If the editor-in-chief at Houghton Mifflin had had his way in 1959, Julia Child’s best-selling Mastering the Art of French Cooking — possibly the most influential work in American cookbook history — would never have been published. Even after Julia spent over a year tightening her manuscript at the editor’s request, condensing it as far as she felt she could, he still rejected it, judging it “so huge, expensive, and elaborate that it was certain to seem formidable ‘to the American housewife.'” *
This editor thought he knew his audience. He was wrong.
Julia knew her audience. She changed publishers. In 1961, Alfred A. Knopf served up this monumental pièce de résistance — all 734 pages — to the cooking world. That world, like Knopf’s, has never been the same.
Recently, as I meandered through a confusingly laid-out hospital, which shall remain nameless, this sign caught my eye.
First, I struggled to figure out what it meant. (My car was in Parking 2. Should I use this door?) After I solved that mystery — yes, indeed, this door would take me to my car — I began to puzzle over the presence of the Braille lines that appeared below each line of text. Someone had spent money and effort to (theoretically) enlarge the audience for the message. But for whom could these tactile words have value?
I did my best to imagine such a person. Flipping a coin, I made this person male. I’ll call him Sam. What can we assume about Sam?
- Sam is blind.
- Sam can read Braille.
- Sam knows that the signs exist.
- Sam is not in a wheelchair. (If he were, he wouldn’t be able to reach the sign).
- Sam has a companion who’s in a wheelchair. (Otherwise, Sam would have no use for the information.)
- Sam’s companion is unable to read the sign aloud. (Why else would Sam take the time to read with his fingers?) Ergo, his companion is illiterate or dumb or very young or also blind. I picture a five-year-old. I’ll call her Julie.
- Sam is unfamiliar with the wheelchair-accessible routes, and he has no other companions capable of guiding him. (If he knew the routes or had a guide, he’d have no use for the sign.)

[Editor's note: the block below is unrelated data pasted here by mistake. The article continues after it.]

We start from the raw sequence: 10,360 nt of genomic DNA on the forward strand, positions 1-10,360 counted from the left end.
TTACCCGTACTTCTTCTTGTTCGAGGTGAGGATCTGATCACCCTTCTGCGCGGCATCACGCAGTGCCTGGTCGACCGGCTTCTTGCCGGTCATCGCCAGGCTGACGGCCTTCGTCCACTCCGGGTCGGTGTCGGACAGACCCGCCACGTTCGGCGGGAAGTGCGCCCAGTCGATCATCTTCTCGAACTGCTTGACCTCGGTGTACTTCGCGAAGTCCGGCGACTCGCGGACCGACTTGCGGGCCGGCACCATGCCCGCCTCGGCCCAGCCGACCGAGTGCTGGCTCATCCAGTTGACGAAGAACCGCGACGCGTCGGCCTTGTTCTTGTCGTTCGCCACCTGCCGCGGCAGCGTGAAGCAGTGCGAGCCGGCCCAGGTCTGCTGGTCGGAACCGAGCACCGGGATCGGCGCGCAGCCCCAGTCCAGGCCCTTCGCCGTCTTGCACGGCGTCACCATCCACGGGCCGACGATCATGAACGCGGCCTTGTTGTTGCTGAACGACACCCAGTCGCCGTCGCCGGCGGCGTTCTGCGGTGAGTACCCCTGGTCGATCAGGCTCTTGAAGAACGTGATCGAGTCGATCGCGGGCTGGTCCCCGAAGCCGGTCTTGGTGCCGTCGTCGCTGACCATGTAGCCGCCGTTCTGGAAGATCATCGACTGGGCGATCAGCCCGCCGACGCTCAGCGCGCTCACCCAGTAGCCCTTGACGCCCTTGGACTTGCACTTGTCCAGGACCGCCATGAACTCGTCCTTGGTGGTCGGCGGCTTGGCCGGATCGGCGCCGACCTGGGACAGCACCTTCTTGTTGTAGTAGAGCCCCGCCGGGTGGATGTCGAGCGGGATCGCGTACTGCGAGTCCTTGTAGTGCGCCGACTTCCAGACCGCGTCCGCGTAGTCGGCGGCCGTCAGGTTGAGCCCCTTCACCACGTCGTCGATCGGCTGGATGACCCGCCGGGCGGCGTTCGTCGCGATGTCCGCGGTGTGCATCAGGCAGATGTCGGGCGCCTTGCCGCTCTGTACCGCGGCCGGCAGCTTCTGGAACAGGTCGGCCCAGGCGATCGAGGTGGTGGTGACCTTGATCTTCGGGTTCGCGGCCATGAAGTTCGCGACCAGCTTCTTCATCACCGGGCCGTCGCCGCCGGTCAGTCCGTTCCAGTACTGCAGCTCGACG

- Sam wants to get to Parking 2. (We have to go with that one.)
Who is Julie to Sam? A neighbor girl? His niece? No way. He’d never be sent out alone to fetch her. She has to be his daughter. He could be a single dad, proud and capable. Maybe Julie fell and broke a shin bone. Maybe the two of them recently moved here (Portland, Oregon) and have no friends or family in the area.
We come now to the scenario: Somehow, Sam and Julie found their way into the hospital. They’ve completed their business there, and they’re ready to go home. Sam is now wheeling Julie down a hospital corridor with one hand, feeling his way along the wall with the other.
“Hang in there, Punkin. I’m sure there’s a sign here somewhere…. Aha.”
His fingers glide along the first row of dots: PARKING 2 LEVEL G.
“That’s what we’re looking for.”
STAIRS TO LEVEL G.
“We can’t use the stairs.”
NOT AN ACCESSIBLE ROUTE.
“That must mean we can’t take the wheelchair down the stairs. Duh.”
USE RAMP TO PARKING 2 LEVEL H.
“Okay. Where’s the ramp?”
[ _______ ]
Hell-o-o. Sam doesn’t need a ramp. Sam doesn’t have a car. Sam’s never going to feel his way along these walls while single-handedly wheeling his little girl through a labyrinth.
Whoever required that this sign be translated into Braille had no conceivable audience in mind.
How about you? How well do you envision what’s happening on the receiving end of your messages? How fully do you imagine your readers? Who is your Sam?